Eagle Point launches distance learning while wildfire smoke still lingers in the air
Angelina Hernandez and her children (from left) Victor Herrera, Nicolas Hernandez, Jasmin Virgen and Kimberly Herrera spent Monday morning in front of an Eagle Point school so the children could have Wi-Fi. School staff saw them outside and brought them a table and school materials. (Photo by Jake Arnold, OSBA)
Some southern Oregon families returned to classes Monday with the trauma of wildfire hanging as heavy as the smoke in the air.
The new normal, combined with pandemic-related complications, is anything but. To access Wi-Fi, Angelina Hernandez sat with her children under Hillside Elementary’s covered front walkway. The family is on the waiting list for a hot spot.
Hernandez’s daughters, high school junior Jasmin Virgen and eighth grader Kimberly Herrera, worked on tablets. Sixth grader Victor Herrera used his mother’s phone to meet with his teacher on Facetime.
The Eagle Point School District started classes a week late, delayed by the Jackson County fires. Staff and students contended with the unfamiliar twin challenges of distance learning and devastation by fire.
At least 10 students and four staff members lost homes in the district north of Medford. Nearly 200 students were evacuated. At least one family started school Monday from Washington.
Last week, the district managed to contact more than 90% of its families scattered by the evacuation to find out what they needed to start school, Superintendent Andy Kovach said. Just having staff in the buildings was a challenge, as some were still either under evacuation orders or cut off by areas closed by the fires.
“We really had to earn just getting to this point,” he said. “Once you get over the initial shock, time to do what we do.”
Hillside fifth grade teacher Sara Davis said her students didn’t discuss the fires Monday. They were more interested in each other’s pets and favorite toys. They wanted to see pictures of Davis’ new baby and the classroom they hope to be in one day. Solving connectivity issues was the day’s pressing crisis.
The fires displaced a few of Davis’ students, but all were present Monday.
“That made my heart happy to see them,” she said.
As noon drew near, cars with kids pulled up to Hillside Elementary to pick up meals. A trio of brothers waited on a bench, having walked from their home.
School staff handed out two sacks, a white sack with a hot pretzel and cheese and a brown sack with fruits and vegetables and breakfast for tomorrow. The district is also delivering more than 300 meals by bus.
Shady Cove, to the north of Eagle Point, was on the front lines of the South Obenchain fire.
Denese Clarke, an instructional assistant for Eagle Point’s Shady Cove Schools, evacuated Sept. 8 and didn’t return to her home until Friday. She missed only one day of work, though, and said working helped her keep her mind off being evacuated.
For Shady Cove second grade teacher Allison Guaderrama, this was her first day of school as a teacher. She had not studied how to hold distance learning classes during a pandemic after a wildfire, but she said she felt the morning still went well.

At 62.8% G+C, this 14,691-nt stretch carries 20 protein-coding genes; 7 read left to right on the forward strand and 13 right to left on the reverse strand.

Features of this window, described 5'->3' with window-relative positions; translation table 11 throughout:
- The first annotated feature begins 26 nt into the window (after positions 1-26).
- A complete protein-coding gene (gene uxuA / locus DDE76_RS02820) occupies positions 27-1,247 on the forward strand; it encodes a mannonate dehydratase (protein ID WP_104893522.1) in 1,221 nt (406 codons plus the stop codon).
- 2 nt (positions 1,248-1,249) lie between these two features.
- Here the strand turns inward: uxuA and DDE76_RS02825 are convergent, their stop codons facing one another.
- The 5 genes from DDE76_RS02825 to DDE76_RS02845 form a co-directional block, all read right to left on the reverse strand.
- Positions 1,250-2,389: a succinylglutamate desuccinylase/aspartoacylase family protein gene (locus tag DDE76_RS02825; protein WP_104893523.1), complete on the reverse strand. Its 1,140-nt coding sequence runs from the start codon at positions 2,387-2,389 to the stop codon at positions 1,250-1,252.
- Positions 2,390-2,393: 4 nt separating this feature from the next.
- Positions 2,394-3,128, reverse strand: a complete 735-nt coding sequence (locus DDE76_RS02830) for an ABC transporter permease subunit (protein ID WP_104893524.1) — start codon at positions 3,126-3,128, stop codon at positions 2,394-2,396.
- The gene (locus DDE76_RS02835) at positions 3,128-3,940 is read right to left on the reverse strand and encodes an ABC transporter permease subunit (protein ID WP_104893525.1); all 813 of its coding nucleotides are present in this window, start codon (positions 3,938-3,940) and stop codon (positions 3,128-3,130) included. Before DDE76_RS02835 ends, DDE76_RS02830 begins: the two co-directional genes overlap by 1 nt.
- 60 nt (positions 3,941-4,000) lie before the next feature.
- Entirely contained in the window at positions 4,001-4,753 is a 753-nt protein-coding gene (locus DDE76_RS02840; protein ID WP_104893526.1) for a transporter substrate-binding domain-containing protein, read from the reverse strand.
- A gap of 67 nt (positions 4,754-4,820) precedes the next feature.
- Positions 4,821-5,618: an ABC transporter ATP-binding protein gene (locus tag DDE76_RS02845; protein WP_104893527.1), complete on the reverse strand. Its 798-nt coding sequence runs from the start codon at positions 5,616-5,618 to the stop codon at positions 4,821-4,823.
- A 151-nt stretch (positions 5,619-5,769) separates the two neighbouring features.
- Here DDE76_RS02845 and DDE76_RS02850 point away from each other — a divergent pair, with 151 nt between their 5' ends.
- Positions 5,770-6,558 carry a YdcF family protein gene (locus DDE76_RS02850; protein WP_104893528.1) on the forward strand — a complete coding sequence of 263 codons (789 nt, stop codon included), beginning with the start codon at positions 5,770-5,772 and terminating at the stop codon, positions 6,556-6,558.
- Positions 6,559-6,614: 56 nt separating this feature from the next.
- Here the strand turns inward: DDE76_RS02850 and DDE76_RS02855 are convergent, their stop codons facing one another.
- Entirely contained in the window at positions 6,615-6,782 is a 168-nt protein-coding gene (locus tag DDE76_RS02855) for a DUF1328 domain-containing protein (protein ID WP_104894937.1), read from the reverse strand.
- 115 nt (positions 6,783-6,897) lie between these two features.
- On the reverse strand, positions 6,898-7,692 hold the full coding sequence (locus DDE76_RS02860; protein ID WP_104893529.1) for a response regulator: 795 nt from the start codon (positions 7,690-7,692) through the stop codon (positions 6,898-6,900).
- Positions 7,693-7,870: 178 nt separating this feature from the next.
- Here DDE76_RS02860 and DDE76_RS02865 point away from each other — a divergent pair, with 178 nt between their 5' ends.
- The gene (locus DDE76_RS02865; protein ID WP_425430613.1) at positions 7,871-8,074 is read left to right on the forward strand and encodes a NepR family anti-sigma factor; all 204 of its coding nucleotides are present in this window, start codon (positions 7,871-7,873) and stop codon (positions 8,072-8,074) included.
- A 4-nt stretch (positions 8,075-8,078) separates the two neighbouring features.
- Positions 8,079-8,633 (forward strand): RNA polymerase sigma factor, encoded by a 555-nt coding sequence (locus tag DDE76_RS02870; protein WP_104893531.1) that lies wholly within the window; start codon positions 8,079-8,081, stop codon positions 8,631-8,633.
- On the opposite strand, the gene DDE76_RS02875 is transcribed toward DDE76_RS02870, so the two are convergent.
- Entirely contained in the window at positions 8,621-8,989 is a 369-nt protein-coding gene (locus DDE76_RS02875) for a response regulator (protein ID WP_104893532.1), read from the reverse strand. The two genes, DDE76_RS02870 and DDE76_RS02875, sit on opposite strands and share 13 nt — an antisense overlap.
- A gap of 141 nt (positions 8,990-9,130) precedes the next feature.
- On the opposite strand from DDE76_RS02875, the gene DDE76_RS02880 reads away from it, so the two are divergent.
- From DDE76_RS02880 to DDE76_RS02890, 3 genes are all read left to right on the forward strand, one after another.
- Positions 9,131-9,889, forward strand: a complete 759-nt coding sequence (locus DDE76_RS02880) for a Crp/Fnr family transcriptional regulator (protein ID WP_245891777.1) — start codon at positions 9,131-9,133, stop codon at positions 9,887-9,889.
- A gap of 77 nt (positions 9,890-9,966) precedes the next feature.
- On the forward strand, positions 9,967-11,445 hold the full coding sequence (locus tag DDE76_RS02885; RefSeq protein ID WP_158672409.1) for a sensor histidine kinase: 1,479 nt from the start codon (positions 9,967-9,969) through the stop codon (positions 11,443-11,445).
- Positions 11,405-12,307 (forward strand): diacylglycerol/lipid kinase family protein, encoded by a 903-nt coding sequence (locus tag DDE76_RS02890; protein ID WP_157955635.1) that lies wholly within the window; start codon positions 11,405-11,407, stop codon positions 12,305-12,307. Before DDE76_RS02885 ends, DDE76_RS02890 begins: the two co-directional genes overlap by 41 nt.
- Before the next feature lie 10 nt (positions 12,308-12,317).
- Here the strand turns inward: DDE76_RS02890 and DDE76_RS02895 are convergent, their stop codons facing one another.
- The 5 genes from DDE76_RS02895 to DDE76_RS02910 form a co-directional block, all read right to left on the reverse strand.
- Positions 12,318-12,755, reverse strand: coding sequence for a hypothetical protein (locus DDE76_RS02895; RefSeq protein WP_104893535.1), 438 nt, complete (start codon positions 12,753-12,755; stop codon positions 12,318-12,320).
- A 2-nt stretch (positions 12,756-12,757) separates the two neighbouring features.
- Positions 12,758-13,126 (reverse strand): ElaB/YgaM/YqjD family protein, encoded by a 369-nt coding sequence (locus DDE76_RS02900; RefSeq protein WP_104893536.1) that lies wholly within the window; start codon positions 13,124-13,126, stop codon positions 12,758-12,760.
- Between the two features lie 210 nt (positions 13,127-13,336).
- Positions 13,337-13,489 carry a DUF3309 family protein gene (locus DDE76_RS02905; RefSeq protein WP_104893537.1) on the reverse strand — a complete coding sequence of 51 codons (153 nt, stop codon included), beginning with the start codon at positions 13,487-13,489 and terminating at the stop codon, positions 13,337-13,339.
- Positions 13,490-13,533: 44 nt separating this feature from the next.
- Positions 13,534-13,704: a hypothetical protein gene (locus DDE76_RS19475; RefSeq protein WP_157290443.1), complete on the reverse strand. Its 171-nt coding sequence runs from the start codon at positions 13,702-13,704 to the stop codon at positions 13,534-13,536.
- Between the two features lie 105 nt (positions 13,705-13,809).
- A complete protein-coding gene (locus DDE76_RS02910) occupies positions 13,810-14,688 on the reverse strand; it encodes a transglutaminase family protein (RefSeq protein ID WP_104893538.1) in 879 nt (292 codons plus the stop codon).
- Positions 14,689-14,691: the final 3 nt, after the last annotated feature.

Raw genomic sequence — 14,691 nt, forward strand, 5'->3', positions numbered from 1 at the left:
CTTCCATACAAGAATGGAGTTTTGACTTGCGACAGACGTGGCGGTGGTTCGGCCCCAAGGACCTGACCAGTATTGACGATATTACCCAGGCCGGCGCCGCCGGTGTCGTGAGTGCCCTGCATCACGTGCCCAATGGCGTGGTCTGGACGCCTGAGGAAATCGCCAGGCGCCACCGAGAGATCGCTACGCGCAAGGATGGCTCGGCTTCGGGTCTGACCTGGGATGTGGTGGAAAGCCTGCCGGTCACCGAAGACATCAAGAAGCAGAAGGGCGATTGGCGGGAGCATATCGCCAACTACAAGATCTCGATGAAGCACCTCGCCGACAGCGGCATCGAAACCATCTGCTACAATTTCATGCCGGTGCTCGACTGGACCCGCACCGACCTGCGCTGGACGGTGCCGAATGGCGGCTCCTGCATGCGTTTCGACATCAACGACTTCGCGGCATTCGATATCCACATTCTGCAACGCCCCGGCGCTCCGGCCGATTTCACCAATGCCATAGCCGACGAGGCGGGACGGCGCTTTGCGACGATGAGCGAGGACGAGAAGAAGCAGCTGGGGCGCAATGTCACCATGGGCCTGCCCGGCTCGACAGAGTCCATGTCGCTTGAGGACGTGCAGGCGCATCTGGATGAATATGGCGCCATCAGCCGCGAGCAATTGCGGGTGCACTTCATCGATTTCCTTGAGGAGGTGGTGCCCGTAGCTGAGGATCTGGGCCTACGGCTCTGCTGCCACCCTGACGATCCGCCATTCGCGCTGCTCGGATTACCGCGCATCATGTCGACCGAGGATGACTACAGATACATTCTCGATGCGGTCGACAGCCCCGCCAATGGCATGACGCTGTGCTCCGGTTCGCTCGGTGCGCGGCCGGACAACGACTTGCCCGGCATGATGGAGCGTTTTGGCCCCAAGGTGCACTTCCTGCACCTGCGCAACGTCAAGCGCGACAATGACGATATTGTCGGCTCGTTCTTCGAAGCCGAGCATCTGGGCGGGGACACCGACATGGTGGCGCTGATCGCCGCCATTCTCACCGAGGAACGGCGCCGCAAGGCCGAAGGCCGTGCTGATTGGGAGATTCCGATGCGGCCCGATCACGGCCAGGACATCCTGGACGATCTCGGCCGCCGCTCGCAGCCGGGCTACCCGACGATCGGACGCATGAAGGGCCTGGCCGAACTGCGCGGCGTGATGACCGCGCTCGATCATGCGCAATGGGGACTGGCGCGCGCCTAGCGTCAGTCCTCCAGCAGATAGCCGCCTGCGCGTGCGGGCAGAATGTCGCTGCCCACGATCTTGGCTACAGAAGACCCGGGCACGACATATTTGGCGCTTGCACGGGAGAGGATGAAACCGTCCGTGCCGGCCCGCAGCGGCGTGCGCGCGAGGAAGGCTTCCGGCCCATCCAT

She said her morning class was plagued by more technology problems than she would have liked and she is still figuring out which ones might be her fault.
Guaderrama said she was “laser focused” this first day on doing the typical stuff to make her students comfortable, but she expects to be doing a lot of social and emotional learning related to the fires.
Shady Cove eighth grade teacher Crystal Wade said the fires were a major conversation topic in her virtual morning class. Students compared who was evacuated the longest, with a four-way tie of a week.
Wade evacuated for three days. Work was difficult, with the smoky air making it hard to think.
Her approach to teaching has changed a little, with more emphasis on making sure her students are in a safe place, mentally and emotionally, to learn.
After the group meeting, she met with struggling students one on one in Zoom to look at their screens and walk them through the technology.
“No freaking out,” she gently tells a student, although she admits later she is trying not to freak out herself.
Wade espouses the “taco philosophy” to her students.
“Just like tacos, there are going to be times when we fall apart,” she said. “But we will scoop up all the pieces, and they will still be delicious.”
White City to the south of Eagle Point was less directly threatened by the fires, but roughly 350 students fleeing the fires in Phoenix and Talent ended up in White City. Many Eagle Point School
District families are hosting other families, making it difficult for students to access the internet and find a quiet place to work.
White Mountain Middle School Principal Karina Rizo said the fires have been traumatic even if students weren’t evacuated.
White Mountain staff debriefed Monday in the library after school, socially distanced and wearing masks.
“We saw kids!” was the first thing a teacher shouted.
Teachers praised the way students and parents were responding to the technology troubles. Rizo also lauded her staff.
“Nobody was crying or screaming,” she said.
Rizo said the first week of school would mostly be focused on social and emotional support, lessons in caring, and building relationships. Despite the distance learning and the fire recovery, the school’s basic mission hasn’t changed.
“We’re going to do what we do and then add another layer,” Rizo said.
- Jake Arnold, OSBA
- OSBA has created a Wildfire Resources page with links to places to donate to fire victims around the state.